Assuming the microwave was as slow as mine and needed about ten to fifteen minutes per plate and assuming 3 microwaved meals per day then about 750wh of power would be used daily. Now a 100w solar panel could produce 100w in ultra fantastic conditions - no cloud, bright sun, the sun at the right angle and no dust or dirt on the panels. Basically, cloud cuckoo land. In the real world, expect 10% of the rated output. So in cloud cuckoo land with sun 12 hours a day, a 100w panel would produce enough power for those 45 minutes in about 7.5 hours. At about $1 per watt and with maybe 4 hours of usable sunlight per day, you'd need between 2 and 20 solar panels. Assuming 6 were used, that would be $600 and would take 1.25 hours of cloud cuckoo land weather to power the microwave for a cost of $600. Under normal conditions of 4 hours usable sunlight, the power budget would be in deficit.
Basically, you'd have paid $1400 for a half assed solar system that didn't do the job instead of $400 on this rather nifty generator. The solar bandits will happily tell you about all the gas you'd save but that's a total red herring. That generator uses a gallon every 3 hours on full load. At $2 per gallon, each microwave day would cost 50 cents. If the half assed solar system actually worked, the maths works out like this. $1200 less the generator is $800. At 50c per day that's 1600 days of usage or around 5 years. Incidentally 5 years is all that those deep cycle batteries are good for.
Certainly I'll probably be using some solar but I'm not wasting my time trying to get it to produce enough power to cook. I have two panels used for ventilation only. Today I added a pair of diodes to the setup. This will help to ensure that in my planned expansion of the system to include batteries that current does not flow backward into the solar panels, damaging them. In order to do that, a few days ago I bought a small pile of stuff from Radio Shack in their closing sale. I'd got some NiMh batteries to use, thinking they would be ideal. Then I realized that I could use my existing lead acid charge controller and bought a very small lead acid gel battery to try with them. Initially though, I'll use the NiMh batteries with the solar power running straight to the batteries and power going straight to the fans. This means excess power will go to the batteries and the fans will run for a little after the sun has retired for the day. It will be interesting to see how this affects operation of the fans.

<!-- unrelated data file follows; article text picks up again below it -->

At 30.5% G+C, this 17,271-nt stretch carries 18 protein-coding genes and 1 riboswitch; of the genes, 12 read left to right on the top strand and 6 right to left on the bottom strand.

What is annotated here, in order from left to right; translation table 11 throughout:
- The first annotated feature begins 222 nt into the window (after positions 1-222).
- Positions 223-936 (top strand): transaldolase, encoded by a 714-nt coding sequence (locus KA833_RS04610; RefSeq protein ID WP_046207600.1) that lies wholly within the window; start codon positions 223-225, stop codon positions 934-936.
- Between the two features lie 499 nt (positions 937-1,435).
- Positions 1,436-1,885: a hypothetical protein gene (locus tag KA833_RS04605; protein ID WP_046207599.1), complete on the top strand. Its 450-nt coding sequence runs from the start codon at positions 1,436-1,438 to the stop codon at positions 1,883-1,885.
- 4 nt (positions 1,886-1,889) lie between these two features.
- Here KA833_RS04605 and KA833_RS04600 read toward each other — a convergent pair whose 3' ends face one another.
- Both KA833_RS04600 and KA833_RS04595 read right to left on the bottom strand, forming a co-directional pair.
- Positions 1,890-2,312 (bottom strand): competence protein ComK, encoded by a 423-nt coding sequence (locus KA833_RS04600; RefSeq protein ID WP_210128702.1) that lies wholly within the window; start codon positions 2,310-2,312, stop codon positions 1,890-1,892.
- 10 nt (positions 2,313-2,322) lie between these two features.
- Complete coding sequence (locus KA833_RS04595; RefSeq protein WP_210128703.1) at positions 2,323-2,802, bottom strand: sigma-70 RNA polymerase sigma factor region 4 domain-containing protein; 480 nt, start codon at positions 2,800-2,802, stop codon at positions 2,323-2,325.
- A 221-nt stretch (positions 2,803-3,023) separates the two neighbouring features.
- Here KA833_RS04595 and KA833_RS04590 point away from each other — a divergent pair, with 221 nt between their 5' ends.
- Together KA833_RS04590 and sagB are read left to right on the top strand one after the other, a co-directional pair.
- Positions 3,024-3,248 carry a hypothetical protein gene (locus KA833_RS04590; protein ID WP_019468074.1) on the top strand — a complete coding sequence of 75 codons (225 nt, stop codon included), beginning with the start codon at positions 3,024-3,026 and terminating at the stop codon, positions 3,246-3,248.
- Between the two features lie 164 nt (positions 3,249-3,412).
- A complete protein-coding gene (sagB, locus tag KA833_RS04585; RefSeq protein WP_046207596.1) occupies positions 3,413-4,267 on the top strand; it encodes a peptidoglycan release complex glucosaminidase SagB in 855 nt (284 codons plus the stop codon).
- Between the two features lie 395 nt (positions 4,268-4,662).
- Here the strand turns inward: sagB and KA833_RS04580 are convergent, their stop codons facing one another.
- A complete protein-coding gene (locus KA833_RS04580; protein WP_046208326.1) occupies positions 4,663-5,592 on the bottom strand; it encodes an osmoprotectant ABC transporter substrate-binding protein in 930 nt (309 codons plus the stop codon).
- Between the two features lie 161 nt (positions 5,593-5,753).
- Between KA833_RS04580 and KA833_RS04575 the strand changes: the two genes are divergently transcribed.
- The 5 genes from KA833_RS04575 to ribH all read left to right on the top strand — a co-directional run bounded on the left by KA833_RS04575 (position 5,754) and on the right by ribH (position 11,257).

As a dual purpose, I'll put a switch or two into the system. One to switch the fans off and one to switch the batteries off. That would allow me to switch the fans off in winter and use the panels to charge batteries or to run the fans straight off batteries if need be. Basically, it increases my options.
Plans for this weekend which happens to be a 3 day weekend have not been formulated. Currently there's a hurricane lashing the coastline and sending winds and heavy rain in my direction. Until all that is gone, I can't plan anything. Meanwhile life has thrown another spanner in the works. My phone is acting up. It looks to be the charger. Having seen the way the screen is beginning to detach itself, I have doubts about how long my phone will last. Given that I use my phone to document progress on the bus, this is somewhat of an issue. In terms of actual phone usage, I doubt I engage in more than ten minutes of calls a month. That might be an indication that I should go over to an iPhone!
Meanwhile, I'm considering obtaining a class E driver's license. That would allow me to drive my bus more legitimately. The makers plate does say 27,500lbs, after all. I have to tidy inside first though in order to make it movable without things falling everywhere. At the moment, the inside resembles a construction site.
At work, after each trip, the busses have to be swept clean after every trip. I showed my colleagues my front steps and they were horrified.